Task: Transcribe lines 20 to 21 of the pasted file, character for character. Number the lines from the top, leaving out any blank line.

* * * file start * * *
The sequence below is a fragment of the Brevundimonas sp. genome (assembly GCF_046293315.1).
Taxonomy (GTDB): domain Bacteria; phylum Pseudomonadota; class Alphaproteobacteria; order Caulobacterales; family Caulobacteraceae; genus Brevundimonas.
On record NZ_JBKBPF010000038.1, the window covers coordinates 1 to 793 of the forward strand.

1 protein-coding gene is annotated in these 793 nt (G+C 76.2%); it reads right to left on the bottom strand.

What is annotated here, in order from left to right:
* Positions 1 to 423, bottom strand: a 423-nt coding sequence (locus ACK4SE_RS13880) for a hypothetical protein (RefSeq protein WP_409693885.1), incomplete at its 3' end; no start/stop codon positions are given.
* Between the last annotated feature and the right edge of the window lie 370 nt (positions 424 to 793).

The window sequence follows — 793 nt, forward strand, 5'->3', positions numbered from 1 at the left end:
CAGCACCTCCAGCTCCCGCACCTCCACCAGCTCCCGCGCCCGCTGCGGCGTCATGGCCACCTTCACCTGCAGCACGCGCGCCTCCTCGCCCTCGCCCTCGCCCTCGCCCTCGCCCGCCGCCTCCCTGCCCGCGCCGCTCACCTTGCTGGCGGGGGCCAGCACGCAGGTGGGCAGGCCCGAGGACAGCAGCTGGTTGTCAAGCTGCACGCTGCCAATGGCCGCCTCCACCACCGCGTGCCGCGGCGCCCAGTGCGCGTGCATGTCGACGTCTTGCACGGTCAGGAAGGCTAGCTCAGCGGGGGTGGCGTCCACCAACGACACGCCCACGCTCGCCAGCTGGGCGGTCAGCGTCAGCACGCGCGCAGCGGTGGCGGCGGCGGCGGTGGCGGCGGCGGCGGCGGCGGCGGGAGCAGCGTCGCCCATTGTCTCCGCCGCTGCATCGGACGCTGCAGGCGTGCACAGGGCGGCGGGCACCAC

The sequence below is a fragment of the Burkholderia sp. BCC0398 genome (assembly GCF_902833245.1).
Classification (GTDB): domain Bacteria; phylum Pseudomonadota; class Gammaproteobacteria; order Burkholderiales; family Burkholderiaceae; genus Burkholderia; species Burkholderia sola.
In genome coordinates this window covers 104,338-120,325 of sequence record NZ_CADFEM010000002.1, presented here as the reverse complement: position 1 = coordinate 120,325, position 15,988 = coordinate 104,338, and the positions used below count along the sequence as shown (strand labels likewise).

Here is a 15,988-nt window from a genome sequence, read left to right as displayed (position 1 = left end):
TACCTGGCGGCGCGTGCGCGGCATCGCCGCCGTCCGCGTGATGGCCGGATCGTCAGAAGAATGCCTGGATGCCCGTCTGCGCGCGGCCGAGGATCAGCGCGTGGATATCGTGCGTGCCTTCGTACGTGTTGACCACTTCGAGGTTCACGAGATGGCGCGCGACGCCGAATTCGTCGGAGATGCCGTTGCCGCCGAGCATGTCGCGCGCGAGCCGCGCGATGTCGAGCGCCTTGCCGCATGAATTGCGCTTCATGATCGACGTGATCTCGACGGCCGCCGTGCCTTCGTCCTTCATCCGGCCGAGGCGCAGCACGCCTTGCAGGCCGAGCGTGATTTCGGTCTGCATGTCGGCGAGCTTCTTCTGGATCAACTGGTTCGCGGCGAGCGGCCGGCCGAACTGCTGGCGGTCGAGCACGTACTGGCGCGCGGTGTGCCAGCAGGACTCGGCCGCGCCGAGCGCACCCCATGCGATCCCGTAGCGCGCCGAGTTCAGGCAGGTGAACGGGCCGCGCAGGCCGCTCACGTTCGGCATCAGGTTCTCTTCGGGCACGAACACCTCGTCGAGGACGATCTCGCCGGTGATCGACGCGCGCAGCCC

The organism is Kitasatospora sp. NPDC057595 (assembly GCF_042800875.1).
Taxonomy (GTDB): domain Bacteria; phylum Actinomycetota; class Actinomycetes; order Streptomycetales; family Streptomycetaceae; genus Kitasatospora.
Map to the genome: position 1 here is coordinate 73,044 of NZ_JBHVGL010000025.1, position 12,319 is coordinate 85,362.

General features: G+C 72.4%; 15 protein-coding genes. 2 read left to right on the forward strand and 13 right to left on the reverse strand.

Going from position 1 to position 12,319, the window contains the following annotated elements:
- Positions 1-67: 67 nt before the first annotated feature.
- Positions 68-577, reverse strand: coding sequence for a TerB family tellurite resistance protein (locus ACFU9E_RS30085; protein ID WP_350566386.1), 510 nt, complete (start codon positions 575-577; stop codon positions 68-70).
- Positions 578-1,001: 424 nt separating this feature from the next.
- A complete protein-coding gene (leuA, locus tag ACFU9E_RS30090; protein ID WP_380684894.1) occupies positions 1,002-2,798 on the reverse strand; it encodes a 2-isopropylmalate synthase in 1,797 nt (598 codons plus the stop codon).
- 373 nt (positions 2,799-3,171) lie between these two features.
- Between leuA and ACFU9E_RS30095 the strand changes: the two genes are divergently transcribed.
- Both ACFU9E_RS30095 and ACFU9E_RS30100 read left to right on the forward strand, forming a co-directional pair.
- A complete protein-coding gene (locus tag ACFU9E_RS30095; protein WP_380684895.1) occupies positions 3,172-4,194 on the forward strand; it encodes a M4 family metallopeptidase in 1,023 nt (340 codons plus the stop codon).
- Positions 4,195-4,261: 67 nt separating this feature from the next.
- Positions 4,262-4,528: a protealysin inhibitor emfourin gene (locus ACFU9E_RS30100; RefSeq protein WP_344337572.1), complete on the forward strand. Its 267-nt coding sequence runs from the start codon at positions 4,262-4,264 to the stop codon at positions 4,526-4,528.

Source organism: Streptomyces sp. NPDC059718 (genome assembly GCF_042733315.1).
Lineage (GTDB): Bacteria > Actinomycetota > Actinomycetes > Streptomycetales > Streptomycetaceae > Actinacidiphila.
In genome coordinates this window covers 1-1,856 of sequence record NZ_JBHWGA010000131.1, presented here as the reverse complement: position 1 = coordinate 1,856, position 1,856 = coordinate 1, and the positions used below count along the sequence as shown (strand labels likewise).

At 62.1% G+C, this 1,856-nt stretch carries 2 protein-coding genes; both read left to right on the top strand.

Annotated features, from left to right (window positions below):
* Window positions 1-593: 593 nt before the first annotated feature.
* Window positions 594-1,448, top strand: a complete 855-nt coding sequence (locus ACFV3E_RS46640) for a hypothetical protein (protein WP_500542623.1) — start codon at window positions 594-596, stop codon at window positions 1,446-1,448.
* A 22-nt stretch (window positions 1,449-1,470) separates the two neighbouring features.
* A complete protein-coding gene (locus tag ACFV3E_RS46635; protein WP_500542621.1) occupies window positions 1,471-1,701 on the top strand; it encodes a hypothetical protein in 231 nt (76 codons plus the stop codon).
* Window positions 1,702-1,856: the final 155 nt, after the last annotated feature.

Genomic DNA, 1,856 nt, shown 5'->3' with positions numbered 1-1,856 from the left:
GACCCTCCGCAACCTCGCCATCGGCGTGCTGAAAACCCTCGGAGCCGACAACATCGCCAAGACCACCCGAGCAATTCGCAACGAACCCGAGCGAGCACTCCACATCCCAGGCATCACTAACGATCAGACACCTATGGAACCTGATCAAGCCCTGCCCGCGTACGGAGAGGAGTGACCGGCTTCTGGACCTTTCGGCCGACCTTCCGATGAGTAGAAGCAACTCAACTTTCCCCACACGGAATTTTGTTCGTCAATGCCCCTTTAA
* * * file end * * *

- Positions 1-67: 67 nt before the first annotated feature.
- Positions 68-577, reverse strand: coding sequence for a TerB family tellurite resistance protein (locus ACFU9E_RS30085; protein ID WP_350566386.1), 510 nt, complete (start codon positions 575-577; stop codon positions 68-70).